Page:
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# -*- text -*-
##
## radiusd.conf -- FreeRADIUS server configuration file - @RADIUSD_VERSION_STRING@
##
## http://www.freeradius.org/
## $Id$
##
######################################################################
#
# The format of this (and other) configuration file is
# documented in "man unlang". There are also READMEs in many
# subdirectories:
#
# raddb/README.rst
# How to upgrade from v2.
#
# raddb/mods-available/README.rst
# How to use mods-available / mods-enabled.
# All of the modules are in individual files,
# along with configuration items and full documentation.
#
# raddb/sites-available/README
# virtual servers, "listen" sections, clients, etc.
# The "sites-available" directory contains many
# worked examples of common configurations.
#
# raddb/certs/README
# How to create certificates for EAP or RadSec.
#
# Every configuration item in the server is documented
# extensively in the comments in the example configuration
# files.
#
# Before editing this (or any other) configuration file, PLEASE
# read "man radiusd". See the section titled DEBUGGING. It
# outlines a method where you can quickly create the
# configuration you want, with minimal effort.
#
# Run the server in debugging mode, and READ the output.
#
# $ radiusd -X
#
# We cannot emphasize this point strongly enough. The vast
# majority of problems can be solved by carefully reading the
# debugging output, which includes warnings about common issues,
# and suggestions for how they may be fixed.
#
# There may be a lot of output, but look carefully for words like:
# "warning", "error", "reject", or "failure". The messages there
# will usually be enough to guide you to a solution.
#
# More documentation on "radiusd -X" is available on the wiki:
# https://wiki.freeradius.org/radiusd-X
#
# If you are going to ask a question on the mailing list, then
# explain what you are trying to do, and include the output from
# debugging mode (radiusd -X). Failure to do so means that all
# of the responses to your question will be people telling you
# to "post the output of radiusd -X".
#
# Guidelines for posting to the mailing list are on the wiki:
# https://wiki.freeradius.org/list-help
#
# Please read those guidelines before posting to the list.
#
# Further documentation is available in the "doc" directory
# of the server distribution, or on the wiki at:
# https://wiki.freeradius.org/
#
# New users to RADIUS should read the Technical Guide. That guide
# explains how RADIUS works, how FreeRADIUS works, and what each
# part of a RADIUS system does. It is not just "configure FreeRADIUS"!
# https://networkradius.com/doc/FreeRADIUS-Technical-Guide.pdf
#
# More documentation on dictionaries, modules, unlang, etc. is also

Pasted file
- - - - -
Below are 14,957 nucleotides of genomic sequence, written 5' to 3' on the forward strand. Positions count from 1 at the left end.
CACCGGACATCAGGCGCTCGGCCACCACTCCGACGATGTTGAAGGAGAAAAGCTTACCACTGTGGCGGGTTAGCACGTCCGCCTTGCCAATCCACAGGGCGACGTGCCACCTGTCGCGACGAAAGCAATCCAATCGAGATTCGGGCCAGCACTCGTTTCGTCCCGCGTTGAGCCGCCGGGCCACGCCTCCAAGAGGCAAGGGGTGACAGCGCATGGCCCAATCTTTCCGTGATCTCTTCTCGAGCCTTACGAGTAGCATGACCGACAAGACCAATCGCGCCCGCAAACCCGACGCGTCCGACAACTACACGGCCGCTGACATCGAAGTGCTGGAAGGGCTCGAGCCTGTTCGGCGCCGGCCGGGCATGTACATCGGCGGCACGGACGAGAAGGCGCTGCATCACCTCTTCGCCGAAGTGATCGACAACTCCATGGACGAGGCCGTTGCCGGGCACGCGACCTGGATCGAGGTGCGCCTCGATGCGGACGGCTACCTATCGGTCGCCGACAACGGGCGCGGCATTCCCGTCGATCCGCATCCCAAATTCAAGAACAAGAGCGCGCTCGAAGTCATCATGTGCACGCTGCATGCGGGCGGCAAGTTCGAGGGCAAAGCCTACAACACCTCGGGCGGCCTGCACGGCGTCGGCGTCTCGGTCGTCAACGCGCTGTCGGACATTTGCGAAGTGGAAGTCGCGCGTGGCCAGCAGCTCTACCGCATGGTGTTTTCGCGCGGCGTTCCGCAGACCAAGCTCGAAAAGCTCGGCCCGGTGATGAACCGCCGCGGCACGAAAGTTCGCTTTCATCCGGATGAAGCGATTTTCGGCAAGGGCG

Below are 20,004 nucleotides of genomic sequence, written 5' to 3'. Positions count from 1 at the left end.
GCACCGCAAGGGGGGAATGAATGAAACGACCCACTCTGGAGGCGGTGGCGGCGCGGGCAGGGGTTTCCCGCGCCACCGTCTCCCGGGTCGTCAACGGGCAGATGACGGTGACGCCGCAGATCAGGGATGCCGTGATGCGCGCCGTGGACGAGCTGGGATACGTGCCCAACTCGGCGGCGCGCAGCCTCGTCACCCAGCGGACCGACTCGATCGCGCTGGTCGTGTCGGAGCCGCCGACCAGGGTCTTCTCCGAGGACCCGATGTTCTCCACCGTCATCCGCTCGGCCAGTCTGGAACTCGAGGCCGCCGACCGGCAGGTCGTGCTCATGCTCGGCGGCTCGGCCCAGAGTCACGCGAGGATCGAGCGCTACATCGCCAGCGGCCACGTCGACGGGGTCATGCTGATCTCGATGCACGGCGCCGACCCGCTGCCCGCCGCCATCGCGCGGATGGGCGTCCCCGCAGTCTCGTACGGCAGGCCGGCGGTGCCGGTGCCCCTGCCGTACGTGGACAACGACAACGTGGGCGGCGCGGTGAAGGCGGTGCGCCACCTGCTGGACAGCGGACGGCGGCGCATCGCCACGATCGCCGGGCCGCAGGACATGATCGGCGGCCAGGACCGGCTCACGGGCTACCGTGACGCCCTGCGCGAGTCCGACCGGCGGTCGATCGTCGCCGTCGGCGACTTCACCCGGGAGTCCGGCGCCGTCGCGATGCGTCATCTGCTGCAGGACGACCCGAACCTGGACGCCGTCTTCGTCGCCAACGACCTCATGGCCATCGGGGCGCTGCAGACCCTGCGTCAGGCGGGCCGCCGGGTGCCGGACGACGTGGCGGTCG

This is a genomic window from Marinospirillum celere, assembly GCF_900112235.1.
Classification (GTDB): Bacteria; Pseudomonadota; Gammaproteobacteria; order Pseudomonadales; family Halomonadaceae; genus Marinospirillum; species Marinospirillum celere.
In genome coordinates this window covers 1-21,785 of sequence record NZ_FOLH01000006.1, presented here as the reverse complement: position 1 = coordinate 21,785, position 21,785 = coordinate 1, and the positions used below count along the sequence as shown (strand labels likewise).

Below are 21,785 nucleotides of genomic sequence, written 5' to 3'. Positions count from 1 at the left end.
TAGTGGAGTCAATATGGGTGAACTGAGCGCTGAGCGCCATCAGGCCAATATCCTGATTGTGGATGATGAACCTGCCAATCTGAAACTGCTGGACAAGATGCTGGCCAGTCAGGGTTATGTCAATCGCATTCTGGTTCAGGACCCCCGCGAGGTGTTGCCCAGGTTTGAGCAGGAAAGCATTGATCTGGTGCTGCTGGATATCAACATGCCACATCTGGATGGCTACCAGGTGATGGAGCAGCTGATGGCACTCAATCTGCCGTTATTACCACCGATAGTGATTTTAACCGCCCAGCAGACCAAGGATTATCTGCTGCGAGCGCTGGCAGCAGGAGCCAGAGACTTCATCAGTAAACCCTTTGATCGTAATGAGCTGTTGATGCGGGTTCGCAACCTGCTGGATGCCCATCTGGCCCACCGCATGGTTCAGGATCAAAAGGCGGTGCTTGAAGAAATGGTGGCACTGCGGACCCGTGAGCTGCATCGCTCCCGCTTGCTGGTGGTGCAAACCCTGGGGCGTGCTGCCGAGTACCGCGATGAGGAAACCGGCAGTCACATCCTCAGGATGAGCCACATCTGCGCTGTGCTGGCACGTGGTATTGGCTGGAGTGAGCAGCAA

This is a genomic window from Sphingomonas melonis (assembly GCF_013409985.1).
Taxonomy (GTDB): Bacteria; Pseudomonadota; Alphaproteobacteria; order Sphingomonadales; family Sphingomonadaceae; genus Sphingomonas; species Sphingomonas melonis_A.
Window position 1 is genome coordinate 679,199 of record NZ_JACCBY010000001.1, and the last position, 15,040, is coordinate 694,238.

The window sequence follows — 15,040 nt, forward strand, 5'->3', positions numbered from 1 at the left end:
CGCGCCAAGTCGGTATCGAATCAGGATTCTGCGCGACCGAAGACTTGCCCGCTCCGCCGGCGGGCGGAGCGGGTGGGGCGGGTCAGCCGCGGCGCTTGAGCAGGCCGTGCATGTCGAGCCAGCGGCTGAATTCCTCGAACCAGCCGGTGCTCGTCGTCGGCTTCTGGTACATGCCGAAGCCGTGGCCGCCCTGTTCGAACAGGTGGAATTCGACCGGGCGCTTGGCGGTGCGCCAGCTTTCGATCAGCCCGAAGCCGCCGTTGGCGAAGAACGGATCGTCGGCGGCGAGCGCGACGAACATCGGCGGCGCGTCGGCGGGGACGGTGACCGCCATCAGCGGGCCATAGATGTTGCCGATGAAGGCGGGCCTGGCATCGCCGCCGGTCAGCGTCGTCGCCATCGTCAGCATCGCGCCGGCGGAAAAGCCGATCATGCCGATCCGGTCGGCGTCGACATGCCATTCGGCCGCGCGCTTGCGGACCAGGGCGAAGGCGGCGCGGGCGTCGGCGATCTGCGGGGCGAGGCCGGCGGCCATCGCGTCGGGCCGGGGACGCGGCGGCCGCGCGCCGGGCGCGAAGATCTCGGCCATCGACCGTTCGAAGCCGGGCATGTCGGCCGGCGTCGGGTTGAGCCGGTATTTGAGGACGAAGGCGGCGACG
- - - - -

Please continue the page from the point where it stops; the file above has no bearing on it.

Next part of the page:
# available on the Network RADIUS web site:
# https://networkradius.com/freeradius-documentation/
#
######################################################################
prefix = @prefix@
exec_prefix = @exec_prefix@
sysconfdir = @sysconfdir@
localstatedir = @localstatedir@
sbindir = @sbindir@
logdir = @logdir@
raddbdir = @raddbdir@
radacctdir = @radacctdir@
#
# name of the running server. See also the "-n" command-line option.
name = radiusd
# Location of config and logfiles.
confdir = ${raddbdir}
modconfdir = ${confdir}/mods-config
certdir = ${confdir}/certs
cadir = ${confdir}/certs
run_dir = ${localstatedir}/run/${name}
# Should likely be ${localstatedir}/lib/radiusd
db_dir = ${raddbdir}
#
# libdir: Where to find the rlm_* modules.
#
# This should be automatically set at configuration time.
#
# If the server builds and installs, but fails at execution time
# with an 'undefined symbol' error, then you can use the libdir
# directive to work around the problem.
#
# The cause is usually that a library has been installed on your
# system in a place where the dynamic linker CANNOT find it. When
# executing as root (or another user), your personal environment MAY
# be set up to allow the dynamic linker to find the library. When
# executing as a daemon, FreeRADIUS MAY NOT have the same
# personalized configuration.
#
# To work around the problem, find out which library contains that symbol,
# and add the directory containing that library to the end of 'libdir',
# with a colon separating the directory names. NO spaces are allowed.
#
# e.g. libdir = /usr/local/lib:/opt/package/lib
#
# You can also try setting the LD_LIBRARY_PATH environment variable
# in a script which starts the server.
#
# If that does not work, then you can re-configure and re-build the
# server to NOT use shared libraries, via:
#
# ./configure --disable-shared
# make
# make install
#
libdir = @libdir@
# pidfile: Where to place the PID of the RADIUS server.
#
# The server may be signalled while it's running by using this
# file.
#
# This file is written when ONLY running in daemon mode.
#
# e.g.: kill -HUP `cat /var/run/radiusd/radiusd.pid`
#
pidfile = ${run_dir}/${name}.pid
#